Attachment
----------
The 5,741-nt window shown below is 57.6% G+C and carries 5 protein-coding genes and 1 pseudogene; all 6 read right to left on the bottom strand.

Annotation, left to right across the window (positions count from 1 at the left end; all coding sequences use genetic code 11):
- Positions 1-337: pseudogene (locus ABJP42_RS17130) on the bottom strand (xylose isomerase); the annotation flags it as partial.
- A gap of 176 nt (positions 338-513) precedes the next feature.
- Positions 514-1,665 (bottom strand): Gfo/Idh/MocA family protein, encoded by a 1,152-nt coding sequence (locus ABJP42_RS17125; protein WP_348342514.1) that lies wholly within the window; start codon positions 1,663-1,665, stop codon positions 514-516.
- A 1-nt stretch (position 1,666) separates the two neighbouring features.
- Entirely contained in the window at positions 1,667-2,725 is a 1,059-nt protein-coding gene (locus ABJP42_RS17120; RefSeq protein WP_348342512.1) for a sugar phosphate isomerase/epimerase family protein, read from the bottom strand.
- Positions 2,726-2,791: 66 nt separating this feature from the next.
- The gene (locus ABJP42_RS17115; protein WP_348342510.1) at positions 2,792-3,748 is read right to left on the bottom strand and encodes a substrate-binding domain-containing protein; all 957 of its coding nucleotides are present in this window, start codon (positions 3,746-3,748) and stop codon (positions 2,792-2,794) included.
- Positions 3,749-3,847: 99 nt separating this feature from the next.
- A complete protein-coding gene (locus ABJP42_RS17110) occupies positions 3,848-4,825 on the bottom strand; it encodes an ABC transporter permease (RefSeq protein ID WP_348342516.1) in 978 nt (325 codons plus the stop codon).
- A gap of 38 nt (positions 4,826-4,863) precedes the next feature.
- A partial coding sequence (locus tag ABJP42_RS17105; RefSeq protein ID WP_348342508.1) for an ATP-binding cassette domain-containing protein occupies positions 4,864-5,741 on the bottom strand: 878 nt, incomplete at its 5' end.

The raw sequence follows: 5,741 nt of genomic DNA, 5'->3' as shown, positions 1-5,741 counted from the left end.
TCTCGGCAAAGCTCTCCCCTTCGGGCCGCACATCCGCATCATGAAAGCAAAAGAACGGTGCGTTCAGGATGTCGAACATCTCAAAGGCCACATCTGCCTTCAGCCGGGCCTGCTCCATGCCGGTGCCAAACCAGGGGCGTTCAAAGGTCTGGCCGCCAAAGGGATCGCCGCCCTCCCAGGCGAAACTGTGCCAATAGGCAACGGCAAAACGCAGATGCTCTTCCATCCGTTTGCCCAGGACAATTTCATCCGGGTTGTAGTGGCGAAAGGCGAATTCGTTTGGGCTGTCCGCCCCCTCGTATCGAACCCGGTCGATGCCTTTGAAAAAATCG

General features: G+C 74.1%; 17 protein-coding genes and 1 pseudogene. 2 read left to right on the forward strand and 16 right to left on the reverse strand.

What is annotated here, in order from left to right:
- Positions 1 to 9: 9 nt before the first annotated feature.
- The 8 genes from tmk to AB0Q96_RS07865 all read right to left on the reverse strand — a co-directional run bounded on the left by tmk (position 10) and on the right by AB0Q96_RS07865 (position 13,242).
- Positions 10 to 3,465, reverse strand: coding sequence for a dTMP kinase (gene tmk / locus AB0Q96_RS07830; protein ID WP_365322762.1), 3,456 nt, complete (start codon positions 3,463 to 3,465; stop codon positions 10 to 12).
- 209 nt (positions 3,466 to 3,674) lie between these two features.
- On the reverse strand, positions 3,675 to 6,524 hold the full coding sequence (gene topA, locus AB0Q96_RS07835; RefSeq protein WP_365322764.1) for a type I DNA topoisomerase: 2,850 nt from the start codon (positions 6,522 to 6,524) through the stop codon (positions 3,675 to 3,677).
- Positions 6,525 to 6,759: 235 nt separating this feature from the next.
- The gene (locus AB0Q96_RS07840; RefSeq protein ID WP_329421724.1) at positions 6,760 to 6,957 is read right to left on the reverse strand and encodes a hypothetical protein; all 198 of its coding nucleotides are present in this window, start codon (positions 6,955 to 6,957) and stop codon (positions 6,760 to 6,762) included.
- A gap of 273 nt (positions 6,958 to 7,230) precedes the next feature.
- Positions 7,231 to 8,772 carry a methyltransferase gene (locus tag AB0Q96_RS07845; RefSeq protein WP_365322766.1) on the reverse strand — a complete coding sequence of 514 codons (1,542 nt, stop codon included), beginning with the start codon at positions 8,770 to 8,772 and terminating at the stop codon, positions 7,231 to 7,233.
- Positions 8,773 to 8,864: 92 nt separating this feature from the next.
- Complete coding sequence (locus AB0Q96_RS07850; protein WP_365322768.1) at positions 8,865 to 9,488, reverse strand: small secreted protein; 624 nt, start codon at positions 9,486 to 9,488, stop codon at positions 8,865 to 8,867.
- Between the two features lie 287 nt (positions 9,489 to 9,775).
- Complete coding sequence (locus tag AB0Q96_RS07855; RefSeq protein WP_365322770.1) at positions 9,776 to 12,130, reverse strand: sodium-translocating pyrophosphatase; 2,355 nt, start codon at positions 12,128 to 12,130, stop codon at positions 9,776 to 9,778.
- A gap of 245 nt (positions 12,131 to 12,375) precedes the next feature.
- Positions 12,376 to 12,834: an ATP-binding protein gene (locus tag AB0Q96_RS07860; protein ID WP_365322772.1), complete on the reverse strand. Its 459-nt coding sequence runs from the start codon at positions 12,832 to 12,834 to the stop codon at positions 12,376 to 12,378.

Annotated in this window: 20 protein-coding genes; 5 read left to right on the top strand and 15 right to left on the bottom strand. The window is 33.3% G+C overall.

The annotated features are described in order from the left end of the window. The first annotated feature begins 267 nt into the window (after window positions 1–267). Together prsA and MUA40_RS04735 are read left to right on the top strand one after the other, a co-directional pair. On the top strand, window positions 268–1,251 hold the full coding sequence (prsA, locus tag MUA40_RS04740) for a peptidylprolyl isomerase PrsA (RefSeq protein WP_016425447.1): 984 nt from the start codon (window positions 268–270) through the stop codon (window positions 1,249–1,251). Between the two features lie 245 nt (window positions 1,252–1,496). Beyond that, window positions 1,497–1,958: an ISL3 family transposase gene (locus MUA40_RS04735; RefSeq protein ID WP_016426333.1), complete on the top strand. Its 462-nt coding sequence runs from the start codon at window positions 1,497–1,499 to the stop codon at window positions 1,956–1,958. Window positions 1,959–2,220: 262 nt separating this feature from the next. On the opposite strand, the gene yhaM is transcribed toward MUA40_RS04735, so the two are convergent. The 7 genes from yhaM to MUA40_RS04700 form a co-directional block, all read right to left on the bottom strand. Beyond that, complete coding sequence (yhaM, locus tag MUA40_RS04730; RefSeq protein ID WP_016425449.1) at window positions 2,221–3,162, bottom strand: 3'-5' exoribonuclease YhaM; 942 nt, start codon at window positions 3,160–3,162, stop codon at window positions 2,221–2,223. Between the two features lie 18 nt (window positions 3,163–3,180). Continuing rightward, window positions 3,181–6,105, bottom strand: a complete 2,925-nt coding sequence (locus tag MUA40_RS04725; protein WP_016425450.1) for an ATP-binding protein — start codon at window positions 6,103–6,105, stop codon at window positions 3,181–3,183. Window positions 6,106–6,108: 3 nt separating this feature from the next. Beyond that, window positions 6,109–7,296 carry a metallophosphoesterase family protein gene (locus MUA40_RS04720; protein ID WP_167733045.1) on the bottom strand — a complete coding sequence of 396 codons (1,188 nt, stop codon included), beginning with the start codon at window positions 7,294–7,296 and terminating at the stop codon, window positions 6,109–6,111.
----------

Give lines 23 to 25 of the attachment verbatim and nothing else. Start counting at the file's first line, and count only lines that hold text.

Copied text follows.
- Positions 6,525 to 6,759: 235 nt separating this feature from the next.
- The gene (locus AB0Q96_RS07840; RefSeq protein ID WP_329421724.1) at positions 6,760 to 6,957 is read right to left on the reverse strand and encodes a hypothetical protein; all 198 of its coding nucleotides are present in this window, start codon (positions 6,955 to 6,957) and stop codon (positions 6,760 to 6,762) included.
- A gap of 273 nt (positions 6,958 to 7,230) precedes the next feature.